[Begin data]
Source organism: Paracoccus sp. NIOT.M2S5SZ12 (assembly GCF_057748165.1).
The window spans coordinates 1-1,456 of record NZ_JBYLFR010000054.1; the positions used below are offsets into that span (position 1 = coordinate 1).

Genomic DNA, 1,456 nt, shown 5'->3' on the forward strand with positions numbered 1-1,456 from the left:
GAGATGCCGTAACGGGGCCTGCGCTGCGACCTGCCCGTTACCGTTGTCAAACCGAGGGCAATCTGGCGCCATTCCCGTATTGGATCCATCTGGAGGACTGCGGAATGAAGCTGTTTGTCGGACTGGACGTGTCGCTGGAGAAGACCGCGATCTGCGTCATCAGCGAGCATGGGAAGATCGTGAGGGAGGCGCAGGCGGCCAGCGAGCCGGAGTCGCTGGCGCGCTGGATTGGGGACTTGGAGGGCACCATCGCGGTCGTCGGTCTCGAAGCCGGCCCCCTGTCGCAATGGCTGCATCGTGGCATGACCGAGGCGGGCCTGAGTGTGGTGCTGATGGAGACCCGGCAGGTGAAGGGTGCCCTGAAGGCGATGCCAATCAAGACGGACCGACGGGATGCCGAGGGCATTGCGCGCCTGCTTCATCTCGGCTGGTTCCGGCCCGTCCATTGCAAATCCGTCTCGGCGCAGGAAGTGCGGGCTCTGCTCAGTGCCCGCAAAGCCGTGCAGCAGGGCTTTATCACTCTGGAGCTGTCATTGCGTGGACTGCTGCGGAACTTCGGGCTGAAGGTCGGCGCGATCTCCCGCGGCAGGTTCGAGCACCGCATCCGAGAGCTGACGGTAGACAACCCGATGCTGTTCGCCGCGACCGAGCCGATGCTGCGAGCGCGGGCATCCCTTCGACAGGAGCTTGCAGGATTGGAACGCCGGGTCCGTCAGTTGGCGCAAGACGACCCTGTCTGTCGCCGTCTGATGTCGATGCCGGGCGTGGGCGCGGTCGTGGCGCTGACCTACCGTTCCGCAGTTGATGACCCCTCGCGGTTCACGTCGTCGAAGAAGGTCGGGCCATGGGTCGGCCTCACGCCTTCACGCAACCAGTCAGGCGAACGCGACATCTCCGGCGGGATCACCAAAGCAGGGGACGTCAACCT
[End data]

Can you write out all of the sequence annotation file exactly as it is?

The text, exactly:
Source organism: Paracoccus sp. NIOT.M2S5SZ12 (assembly GCF_057748165.1).
The window spans coordinates 1-1,456 of record NZ_JBYLFR010000054.1; the positions used below are offsets into that span (position 1 = coordinate 1).

Genomic DNA, 1,456 nt, shown 5'->3' on the forward strand with positions numbered 1-1,456 from the left:
GAGATGCCGTAACGGGGCCTGCGCTGCGACCTGCCCGTTACCGTTGTCAAACCGAGGGCAATCTGGCGCCATTCCCGTATTGGATCCATCTGGAGGACTGCGGAATGAAGCTGTTTGTCGGACTGGACGTGTCGCTGGAGAAGACCGCGATCTGCGTCATCAGCGAGCATGGGAAGATCGTGAGGGAGGCGCAGGCGGCCAGCGAGCCGGAGTCGCTGGCGCGCTGGATTGGGGACTTGGAGGGCACCATCGCGGTCGTCGGTCTCGAAGCCGGCCCCCTGTCGCAATGGCTGCATCGTGGCATGACCGAGGCGGGCCTGAGTGTGGTGCTGATGGAGACCCGGCAGGTGAAGGGTGCCCTGAAGGCGATGCCAATCAAGACGGACCGACGGGATGCCGAGGGCATTGCGCGCCTGCTTCATCTCGGCTGGTTCCGGCCCGTCCATTGCAAATCCGTCTCGGCGCAGGAAGTGCGGGCTCTGCTCAGTGCCCGCAAAGCCGTGCAGCAGGGCTTTATCACTCTGGAGCTGTCATTGCGTGGACTGCTGCGGAACTTCGGGCTGAAGGTCGGCGCGATCTCCCGCGGCAGGTTCGAGCACCGCATCCGAGAGCTGACGGTAGACAACCCGATGCTGTTCGCCGCGACCGAGCCGATGCTGCGAGCGCGGGCATCCCTTCGACAGGAGCTTGCAGGATTGGAACGCCGGGTCCGTCAGTTGGCGCAAGACGACCCTGTCTGTCGCCGTCTGATGTCGATGCCGGGCGTGGGCGCGGTCGTGGCGCTGACCTACCGTTCCGCAGTTGATGACCCCTCGCGGTTCACGTCGTCGAAGAAGGTCGGGCCATGGGTCGGCCTCACGCCTTCACGCAACCAGTCAGGCGAACGCGACATCTCCGGCGGGATCACCAAAGCAGGGGACGTCAACCT